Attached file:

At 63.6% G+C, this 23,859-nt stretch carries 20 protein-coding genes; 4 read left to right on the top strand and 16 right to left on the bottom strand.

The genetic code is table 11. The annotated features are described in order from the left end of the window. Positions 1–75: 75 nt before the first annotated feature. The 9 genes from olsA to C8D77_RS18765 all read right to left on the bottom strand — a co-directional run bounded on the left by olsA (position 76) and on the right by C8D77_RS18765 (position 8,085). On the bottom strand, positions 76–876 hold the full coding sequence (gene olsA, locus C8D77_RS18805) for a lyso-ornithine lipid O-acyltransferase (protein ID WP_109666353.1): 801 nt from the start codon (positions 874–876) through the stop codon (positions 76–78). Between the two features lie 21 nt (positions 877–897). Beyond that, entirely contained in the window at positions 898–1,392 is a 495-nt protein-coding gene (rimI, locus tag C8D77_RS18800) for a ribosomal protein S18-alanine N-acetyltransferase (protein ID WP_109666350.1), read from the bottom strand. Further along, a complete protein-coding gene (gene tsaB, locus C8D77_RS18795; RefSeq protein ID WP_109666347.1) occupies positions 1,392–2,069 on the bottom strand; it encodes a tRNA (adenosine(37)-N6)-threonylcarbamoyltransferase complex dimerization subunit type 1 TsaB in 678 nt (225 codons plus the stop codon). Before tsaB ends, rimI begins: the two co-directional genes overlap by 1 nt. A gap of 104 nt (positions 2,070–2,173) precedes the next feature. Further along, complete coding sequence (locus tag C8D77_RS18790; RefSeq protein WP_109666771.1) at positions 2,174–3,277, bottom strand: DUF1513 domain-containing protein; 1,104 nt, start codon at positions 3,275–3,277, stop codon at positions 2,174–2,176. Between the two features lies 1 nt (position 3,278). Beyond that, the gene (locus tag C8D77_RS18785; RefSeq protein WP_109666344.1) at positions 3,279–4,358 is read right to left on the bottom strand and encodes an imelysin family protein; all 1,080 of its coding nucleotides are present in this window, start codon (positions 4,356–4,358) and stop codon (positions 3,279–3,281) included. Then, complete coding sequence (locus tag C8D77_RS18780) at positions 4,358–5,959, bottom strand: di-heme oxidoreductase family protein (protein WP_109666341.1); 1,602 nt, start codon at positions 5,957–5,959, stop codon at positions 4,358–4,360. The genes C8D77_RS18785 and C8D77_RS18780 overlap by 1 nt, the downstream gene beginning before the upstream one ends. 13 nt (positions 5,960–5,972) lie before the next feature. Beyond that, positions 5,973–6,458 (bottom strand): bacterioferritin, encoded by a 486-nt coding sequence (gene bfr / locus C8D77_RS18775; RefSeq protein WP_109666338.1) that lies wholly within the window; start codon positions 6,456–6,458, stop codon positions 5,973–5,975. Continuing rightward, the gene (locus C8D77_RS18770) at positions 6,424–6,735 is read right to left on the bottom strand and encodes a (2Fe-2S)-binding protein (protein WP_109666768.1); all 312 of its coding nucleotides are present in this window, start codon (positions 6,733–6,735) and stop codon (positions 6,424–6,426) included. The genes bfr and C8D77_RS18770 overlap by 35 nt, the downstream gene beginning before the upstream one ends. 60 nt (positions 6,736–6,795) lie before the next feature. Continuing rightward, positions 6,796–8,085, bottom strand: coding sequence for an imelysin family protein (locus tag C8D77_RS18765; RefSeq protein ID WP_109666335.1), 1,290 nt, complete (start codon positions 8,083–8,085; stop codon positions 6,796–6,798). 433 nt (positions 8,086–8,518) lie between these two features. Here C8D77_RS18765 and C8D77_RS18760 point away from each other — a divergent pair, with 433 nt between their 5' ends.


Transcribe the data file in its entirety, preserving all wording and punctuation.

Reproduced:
At 63.6% G+C, this 23,859-nt stretch carries 20 protein-coding genes; 4 read left to right on the top strand and 16 right to left on the bottom strand.

The genetic code is table 11. The annotated features are described in order from the left end of the window. Positions 1–75: 75 nt before the first annotated feature. The 9 genes from olsA to C8D77_RS18765 all read right to left on the bottom strand — a co-directional run bounded on the left by olsA (position 76) and on the right by C8D77_RS18765 (position 8,085). On the bottom strand, positions 76–876 hold the full coding sequence (gene olsA, locus C8D77_RS18805) for a lyso-ornithine lipid O-acyltransferase (protein ID WP_109666353.1): 801 nt from the start codon (positions 874–876) through the stop codon (positions 76–78). Between the two features lie 21 nt (positions 877–897). Beyond that, entirely contained in the window at positions 898–1,392 is a 495-nt protein-coding gene (rimI, locus tag C8D77_RS18800) for a ribosomal protein S18-alanine N-acetyltransferase (protein ID WP_109666350.1), read from the bottom strand. Further along, a complete protein-coding gene (gene tsaB, locus C8D77_RS18795; RefSeq protein ID WP_109666347.1) occupies positions 1,392–2,069 on the bottom strand; it encodes a tRNA (adenosine(37)-N6)-threonylcarbamoyltransferase complex dimerization subunit type 1 TsaB in 678 nt (225 codons plus the stop codon). Before tsaB ends, rimI begins: the two co-directional genes overlap by 1 nt. A gap of 104 nt (positions 2,070–2,173) precedes the next feature. Further along, complete coding sequence (locus tag C8D77_RS18790; RefSeq protein WP_109666771.1) at positions 2,174–3,277, bottom strand: DUF1513 domain-containing protein; 1,104 nt, start codon at positions 3,275–3,277, stop codon at positions 2,174–2,176. Between the two features lies 1 nt (position 3,278). Beyond that, the gene (locus tag C8D77_RS18785; RefSeq protein WP_109666344.1) at positions 3,279–4,358 is read right to left on the bottom strand and encodes an imelysin family protein; all 1,080 of its coding nucleotides are present in this window, start codon (positions 4,356–4,358) and stop codon (positions 3,279–3,281) included. Then, complete coding sequence (locus tag C8D77_RS18780) at positions 4,358–5,959, bottom strand: di-heme oxidoreductase family protein (protein WP_109666341.1); 1,602 nt, start codon at positions 5,957–5,959, stop codon at positions 4,358–4,360. The genes C8D77_RS18785 and C8D77_RS18780 overlap by 1 nt, the downstream gene beginning before the upstream one ends. 13 nt (positions 5,960–5,972) lie before the next feature. Beyond that, positions 5,973–6,458 (bottom strand): bacterioferritin, encoded by a 486-nt coding sequence (gene bfr / locus C8D77_RS18775; RefSeq protein WP_109666338.1) that lies wholly within the window; start codon positions 6,456–6,458, stop codon positions 5,973–5,975. Continuing rightward, the gene (locus C8D77_RS18770) at positions 6,424–6,735 is read right to left on the bottom strand and encodes a (2Fe-2S)-binding protein (protein WP_109666768.1); all 312 of its coding nucleotides are present in this window, start codon (positions 6,733–6,735) and stop codon (positions 6,424–6,426) included. The genes bfr and C8D77_RS18770 overlap by 35 nt, the downstream gene beginning before the upstream one ends. 60 nt (positions 6,736–6,795) lie before the next feature. Continuing rightward, positions 6,796–8,085, bottom strand: coding sequence for an imelysin family protein (locus tag C8D77_RS18765; RefSeq protein ID WP_109666335.1), 1,290 nt, complete (start codon positions 8,083–8,085; stop codon positions 6,796–6,798). 433 nt (positions 8,086–8,518) lie between these two features. Here C8D77_RS18765 and C8D77_RS18760 point away from each other — a divergent pair, with 433 nt between their 5' ends.